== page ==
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Pasadena, L.A. County Observe Stay-at-Home Easter with Park Closures

Published on Saturday, April 11, 2020 | 7:55 am
 

All parks and other nature areas in Los Angeles County will be closed to the public on Easter Sunday in an effort to prevent the spread of COVID-19.

In Pasadena, city parks are also closed on Saturday. Dog parks have been closed since Wednesday. The Rose Bowl Loop has been closed since late March.

Pasadena parks will reopen Monday, but park playgrounds and dog parks will remain closed.

“With the top priority being the health and safety of our park guests, team members, and community, we made the difficult decision close all LA County Parks location(s),” said Norma E. Garcia, acting director of L.A. County Parks and Recreation. “We know Easter is a day of celebration for many park guests and fun tradition for L.A. County Parks, and we appreciate the public’s support and understanding as we collectively work to flatten the curve of the coronavirus.”

The order applies to all county botanic gardens, lakes, and local, community and regional parks.

“(LA County Parks) continues to assess daily operations and implement precautionary measures in response to COVID-19, working closely with County leaders and the Department of Public Health. Currently, play and sports amenities, indoor facilities, nature centers, golf courses, sports and recreation programs, and multi-use trails are closed to the public,” county officials said. “Local and regional parks remain open, with the except of April 12, as outdoor-only facilities with social distancing required and group gatherings of any size prohibited.”

The Jewish holiday Passover began at sundown Wednesday and ends at sundown April 16. The Muslim holy month of Ramadan begins April 23.

For more information on closures and changes in response to COVID-19, visit the L.A. County Parks website at https://parks.lacounty.gov/covid-19.

Meanwhile, the number of coronavirus deaths in Los Angeles County topped 240 Friday, while more than 400 more cases were confirmed.

The county’s mortality rate from the illness — the percentage of people with the disease who have died — also crept upward again, reaching 2.9%. The county’s mortality rate last week was 1.8%.

Barbara Ferrer, director of the county Department of Public Health, reported 18 more coronavirus deaths on Friday, although one of those fatalities was actually reported Thursday afternoon by the city of Long Beach, which maintains its own health department.

Long Beach also reported an additional death Friday afternoon, raising the city’s total to nine, while Pasadena — which also has its own health department — reported two more deaths, giving it a total of seven. The new deaths raised the countywide total to 244.

The new death reported by Long Beach was a man in his 50s with underlying health conditions. Of the 18 deaths reported by the county, 10 were over age 65, seven were between 41 and 65 and one was between 18 and 40. In Pasadena, all seven people who have died were between 49 and 93 years old, all were either residents or employees of “long-term care facilities” and all had underlying health conditions.

Ferrer also reported 475 new coronavirus cases in the county — some of which were also reported by Long Beach on Thursday afternoon — while Long Beach announced another 13 and Pasadena added 10, raising the countywide total to 8,453.

According to Ferrer, 28% of the people who have died from coronavirus in the county were residents of nursing homes or skilled nursing facilities. The county is investigating cases at 159 “institutional settings,” such as nursing homes, skilled nursing facilities, assisted living facilities, shelters, jails and prisons that have had at least one case. Those institutions have had a total of 1,062 cases and 67 deaths, all among residents.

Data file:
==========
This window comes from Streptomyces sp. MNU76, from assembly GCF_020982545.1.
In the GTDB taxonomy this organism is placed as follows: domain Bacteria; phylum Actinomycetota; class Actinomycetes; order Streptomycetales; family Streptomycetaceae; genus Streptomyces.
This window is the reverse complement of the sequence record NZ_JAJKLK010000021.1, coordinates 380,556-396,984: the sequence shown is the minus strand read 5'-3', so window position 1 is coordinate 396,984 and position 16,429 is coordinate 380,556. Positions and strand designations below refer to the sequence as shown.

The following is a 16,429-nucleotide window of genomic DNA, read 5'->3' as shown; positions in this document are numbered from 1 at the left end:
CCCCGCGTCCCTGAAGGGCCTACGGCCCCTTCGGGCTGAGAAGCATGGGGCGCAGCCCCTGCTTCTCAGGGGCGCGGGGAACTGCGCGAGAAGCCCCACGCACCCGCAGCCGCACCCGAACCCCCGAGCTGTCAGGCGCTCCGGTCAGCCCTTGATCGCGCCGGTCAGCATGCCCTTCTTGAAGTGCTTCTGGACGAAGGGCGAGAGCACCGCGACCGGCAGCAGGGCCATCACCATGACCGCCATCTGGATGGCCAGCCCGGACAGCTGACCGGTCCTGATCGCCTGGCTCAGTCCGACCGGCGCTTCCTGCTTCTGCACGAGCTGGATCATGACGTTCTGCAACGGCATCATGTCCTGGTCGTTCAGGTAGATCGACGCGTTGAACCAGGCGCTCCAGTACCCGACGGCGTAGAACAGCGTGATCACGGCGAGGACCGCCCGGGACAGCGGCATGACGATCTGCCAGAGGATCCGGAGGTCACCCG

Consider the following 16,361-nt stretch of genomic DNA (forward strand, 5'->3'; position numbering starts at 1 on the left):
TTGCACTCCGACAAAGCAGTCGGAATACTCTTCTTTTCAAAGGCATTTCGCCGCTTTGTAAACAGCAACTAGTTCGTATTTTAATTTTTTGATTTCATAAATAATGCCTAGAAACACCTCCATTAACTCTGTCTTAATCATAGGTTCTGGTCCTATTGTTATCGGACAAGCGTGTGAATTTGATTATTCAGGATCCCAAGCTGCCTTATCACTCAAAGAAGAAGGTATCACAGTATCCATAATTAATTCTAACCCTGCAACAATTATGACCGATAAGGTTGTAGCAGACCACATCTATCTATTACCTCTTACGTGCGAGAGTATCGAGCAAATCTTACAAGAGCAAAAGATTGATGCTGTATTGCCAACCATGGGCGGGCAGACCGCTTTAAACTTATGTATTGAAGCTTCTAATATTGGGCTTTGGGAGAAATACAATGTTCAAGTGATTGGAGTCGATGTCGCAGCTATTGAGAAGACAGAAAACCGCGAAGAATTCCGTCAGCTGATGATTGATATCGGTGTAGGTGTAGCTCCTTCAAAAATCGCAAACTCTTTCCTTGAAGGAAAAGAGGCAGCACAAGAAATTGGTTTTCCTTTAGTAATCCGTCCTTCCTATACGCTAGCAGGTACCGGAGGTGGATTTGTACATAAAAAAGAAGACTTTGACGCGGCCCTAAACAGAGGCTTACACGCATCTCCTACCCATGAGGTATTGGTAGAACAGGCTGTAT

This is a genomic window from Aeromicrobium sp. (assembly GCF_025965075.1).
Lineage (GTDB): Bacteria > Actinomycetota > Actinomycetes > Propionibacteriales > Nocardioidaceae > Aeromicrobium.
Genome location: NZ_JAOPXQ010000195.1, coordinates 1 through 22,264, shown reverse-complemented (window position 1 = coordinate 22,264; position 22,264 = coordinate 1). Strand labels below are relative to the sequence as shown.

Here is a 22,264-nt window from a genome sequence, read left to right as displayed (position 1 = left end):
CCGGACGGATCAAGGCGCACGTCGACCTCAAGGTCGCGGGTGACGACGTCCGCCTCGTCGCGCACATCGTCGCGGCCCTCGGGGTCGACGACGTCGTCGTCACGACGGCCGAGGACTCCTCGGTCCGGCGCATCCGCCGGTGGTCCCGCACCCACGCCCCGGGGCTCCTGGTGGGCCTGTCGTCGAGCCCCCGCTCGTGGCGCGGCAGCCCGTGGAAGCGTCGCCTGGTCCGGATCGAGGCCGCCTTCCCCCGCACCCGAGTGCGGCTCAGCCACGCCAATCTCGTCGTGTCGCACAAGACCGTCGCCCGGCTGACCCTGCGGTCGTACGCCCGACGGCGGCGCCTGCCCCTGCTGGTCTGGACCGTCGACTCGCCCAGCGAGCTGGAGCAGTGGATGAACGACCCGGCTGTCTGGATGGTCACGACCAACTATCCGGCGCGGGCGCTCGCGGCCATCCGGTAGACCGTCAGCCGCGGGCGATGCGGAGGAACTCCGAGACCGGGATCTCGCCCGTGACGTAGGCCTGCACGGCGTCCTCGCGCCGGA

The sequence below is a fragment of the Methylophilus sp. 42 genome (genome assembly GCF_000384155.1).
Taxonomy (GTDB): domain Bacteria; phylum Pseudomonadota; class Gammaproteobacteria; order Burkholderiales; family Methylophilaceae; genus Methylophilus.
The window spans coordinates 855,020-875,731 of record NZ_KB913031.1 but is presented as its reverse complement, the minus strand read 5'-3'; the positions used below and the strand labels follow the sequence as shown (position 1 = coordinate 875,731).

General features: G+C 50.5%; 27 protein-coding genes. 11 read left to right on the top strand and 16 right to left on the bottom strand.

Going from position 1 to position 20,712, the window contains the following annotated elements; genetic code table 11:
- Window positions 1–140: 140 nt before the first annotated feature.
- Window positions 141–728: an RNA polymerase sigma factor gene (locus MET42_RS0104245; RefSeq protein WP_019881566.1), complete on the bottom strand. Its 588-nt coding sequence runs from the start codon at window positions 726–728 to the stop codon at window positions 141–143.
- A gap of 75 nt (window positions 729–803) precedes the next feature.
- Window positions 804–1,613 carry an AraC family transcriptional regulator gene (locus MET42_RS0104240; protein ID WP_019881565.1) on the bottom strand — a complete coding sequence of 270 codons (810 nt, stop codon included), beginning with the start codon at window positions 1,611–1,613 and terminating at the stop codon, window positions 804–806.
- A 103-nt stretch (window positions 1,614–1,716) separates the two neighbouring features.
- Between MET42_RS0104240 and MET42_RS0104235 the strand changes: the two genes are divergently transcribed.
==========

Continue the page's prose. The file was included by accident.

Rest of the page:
A total of 53 cases have been confirmed in the county’s jails — eight inmates and 45 staff members. There were also 23 cases in prisons, while two staff members at the county juvenile hall in Sylmar have also tested positive.

On Thursday, Ferrer reported 20 cases among homeless people in the county, but that number dropped Friday to 18, with Ferrer saying two of the patients reported earlier turned out not to have the coronavirus.

As of Thursday, about 40,600 people have been tested for coronavirus in the county, with about 15% of them testing positive. Ferrer again noted that the county is still working to get full reports on negative test results from some labs, meaning that percentage of positive tests remains artificially high.

New testing centers have been opening throughout the week. Ferrer noted this week that testing has been more prevalent in more affluent areas of the county.

In hopes of rectifying that issue, new testing centers opened Wednesday at East Los Angeles College and at the Charles Drew University medical campus in Willowbrook. The county now has more than 20 testing centers across the region. Those centers and others operated by individual cities are restricted to people showing symptoms of COVID-19.

The county has set a goal of testing 10,000 people per day. With roughly 10% of those people expected to ultimately test positive, Ferrer has warned that the daily increases in case numbers will likely approach about 1,000.

Ferrer stressed the people who are tested because they are showing symptoms of coronavirus should assume they are positive and isolate themselves from others while awaiting their results.

She also reminded parents that while residents are being urged to leave home only for essential purposes, their children’s health-care appointments are definitely essential, including immunizations.

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